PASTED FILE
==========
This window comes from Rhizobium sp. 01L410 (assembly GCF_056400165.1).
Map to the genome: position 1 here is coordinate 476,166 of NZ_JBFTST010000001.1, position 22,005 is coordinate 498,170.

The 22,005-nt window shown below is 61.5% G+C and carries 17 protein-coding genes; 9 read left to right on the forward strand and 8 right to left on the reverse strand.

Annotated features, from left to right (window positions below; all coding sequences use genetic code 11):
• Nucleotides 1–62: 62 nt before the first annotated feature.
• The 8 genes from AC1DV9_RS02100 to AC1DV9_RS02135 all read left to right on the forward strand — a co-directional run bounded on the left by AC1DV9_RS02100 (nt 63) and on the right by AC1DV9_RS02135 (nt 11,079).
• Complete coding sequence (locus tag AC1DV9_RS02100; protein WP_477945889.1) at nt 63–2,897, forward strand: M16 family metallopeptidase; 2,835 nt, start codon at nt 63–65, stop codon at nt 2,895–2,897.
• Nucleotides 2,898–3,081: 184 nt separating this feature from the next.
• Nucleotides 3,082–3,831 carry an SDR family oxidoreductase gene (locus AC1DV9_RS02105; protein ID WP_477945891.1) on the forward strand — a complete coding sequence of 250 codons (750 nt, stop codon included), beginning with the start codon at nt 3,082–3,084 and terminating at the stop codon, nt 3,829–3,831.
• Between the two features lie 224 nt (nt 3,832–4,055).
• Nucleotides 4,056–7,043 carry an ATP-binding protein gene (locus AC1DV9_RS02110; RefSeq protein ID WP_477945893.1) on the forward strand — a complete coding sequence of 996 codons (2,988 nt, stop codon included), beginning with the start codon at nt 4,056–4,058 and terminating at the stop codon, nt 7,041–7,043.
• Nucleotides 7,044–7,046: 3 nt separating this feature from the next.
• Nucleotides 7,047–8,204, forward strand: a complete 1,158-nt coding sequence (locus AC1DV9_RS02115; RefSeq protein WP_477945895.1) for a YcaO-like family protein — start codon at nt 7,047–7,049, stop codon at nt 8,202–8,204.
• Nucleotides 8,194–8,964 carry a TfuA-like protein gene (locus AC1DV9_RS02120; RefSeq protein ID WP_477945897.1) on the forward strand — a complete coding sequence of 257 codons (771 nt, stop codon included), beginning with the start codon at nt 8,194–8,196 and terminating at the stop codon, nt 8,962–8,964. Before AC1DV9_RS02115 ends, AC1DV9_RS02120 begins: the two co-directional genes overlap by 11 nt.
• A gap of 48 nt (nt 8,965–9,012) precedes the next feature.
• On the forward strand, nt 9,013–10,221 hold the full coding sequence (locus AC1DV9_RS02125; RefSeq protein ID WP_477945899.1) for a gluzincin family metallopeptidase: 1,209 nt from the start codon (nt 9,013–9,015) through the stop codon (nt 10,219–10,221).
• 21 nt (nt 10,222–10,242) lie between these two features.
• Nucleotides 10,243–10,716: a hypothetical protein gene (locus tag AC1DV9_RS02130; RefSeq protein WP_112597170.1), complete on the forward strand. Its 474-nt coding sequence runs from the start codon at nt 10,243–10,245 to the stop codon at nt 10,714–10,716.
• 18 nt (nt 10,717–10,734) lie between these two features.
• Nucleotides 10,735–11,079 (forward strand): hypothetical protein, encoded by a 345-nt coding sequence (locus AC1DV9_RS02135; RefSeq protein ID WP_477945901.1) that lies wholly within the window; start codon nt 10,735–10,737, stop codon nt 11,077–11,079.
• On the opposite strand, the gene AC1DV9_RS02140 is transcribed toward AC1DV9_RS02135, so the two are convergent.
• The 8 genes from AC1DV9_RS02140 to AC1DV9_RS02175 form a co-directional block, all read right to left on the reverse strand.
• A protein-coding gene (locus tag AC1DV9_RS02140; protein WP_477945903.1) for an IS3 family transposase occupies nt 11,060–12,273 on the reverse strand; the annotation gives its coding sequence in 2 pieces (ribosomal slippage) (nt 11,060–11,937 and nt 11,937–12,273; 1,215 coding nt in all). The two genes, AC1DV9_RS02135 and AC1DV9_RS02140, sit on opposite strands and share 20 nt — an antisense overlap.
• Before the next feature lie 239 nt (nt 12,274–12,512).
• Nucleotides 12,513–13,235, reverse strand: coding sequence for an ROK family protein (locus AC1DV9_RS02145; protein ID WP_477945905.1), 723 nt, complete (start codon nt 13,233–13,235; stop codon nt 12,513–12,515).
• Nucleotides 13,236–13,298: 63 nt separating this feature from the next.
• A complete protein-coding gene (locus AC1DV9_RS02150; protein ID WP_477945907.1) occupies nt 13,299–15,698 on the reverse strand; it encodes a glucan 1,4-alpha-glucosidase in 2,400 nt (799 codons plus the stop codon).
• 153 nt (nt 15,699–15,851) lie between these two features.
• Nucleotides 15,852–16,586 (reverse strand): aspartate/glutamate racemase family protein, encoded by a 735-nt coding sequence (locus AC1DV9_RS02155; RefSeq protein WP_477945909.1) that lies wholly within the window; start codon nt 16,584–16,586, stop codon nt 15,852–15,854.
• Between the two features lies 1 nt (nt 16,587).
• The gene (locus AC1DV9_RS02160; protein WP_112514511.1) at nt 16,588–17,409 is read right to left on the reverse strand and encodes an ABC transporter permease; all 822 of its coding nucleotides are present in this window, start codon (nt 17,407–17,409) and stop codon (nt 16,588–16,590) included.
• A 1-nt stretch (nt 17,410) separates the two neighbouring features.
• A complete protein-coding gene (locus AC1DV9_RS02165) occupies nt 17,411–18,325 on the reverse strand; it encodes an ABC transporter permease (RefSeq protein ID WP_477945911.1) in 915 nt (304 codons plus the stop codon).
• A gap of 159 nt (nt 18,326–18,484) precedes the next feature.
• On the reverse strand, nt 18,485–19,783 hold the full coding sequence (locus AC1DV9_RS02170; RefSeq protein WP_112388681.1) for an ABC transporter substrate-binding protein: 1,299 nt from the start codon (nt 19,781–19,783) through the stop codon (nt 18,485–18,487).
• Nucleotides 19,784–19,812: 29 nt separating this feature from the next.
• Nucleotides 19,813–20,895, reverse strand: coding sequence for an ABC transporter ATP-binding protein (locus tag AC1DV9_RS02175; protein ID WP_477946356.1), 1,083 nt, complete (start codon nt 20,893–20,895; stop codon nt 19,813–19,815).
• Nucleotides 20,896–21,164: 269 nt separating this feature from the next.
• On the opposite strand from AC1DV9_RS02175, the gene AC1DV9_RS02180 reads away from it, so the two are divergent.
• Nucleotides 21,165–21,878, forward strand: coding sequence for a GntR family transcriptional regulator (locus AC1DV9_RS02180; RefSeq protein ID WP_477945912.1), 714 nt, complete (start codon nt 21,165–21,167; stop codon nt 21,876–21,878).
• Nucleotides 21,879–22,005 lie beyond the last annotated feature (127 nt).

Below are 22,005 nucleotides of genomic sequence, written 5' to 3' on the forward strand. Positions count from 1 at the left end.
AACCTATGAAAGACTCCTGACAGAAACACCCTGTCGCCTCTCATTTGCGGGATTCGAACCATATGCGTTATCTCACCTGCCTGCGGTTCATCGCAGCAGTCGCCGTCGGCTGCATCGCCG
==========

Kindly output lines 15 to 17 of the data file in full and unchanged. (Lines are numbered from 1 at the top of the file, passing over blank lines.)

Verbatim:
• A gap of 48 nt (nt 8,965–9,012) precedes the next feature.
• On the forward strand, nt 9,013–10,221 hold the full coding sequence (locus AC1DV9_RS02125; RefSeq protein ID WP_477945899.1) for a gluzincin family metallopeptidase: 1,209 nt from the start codon (nt 9,013–9,015) through the stop codon (nt 10,219–10,221).
• 21 nt (nt 10,222–10,242) lie between these two features.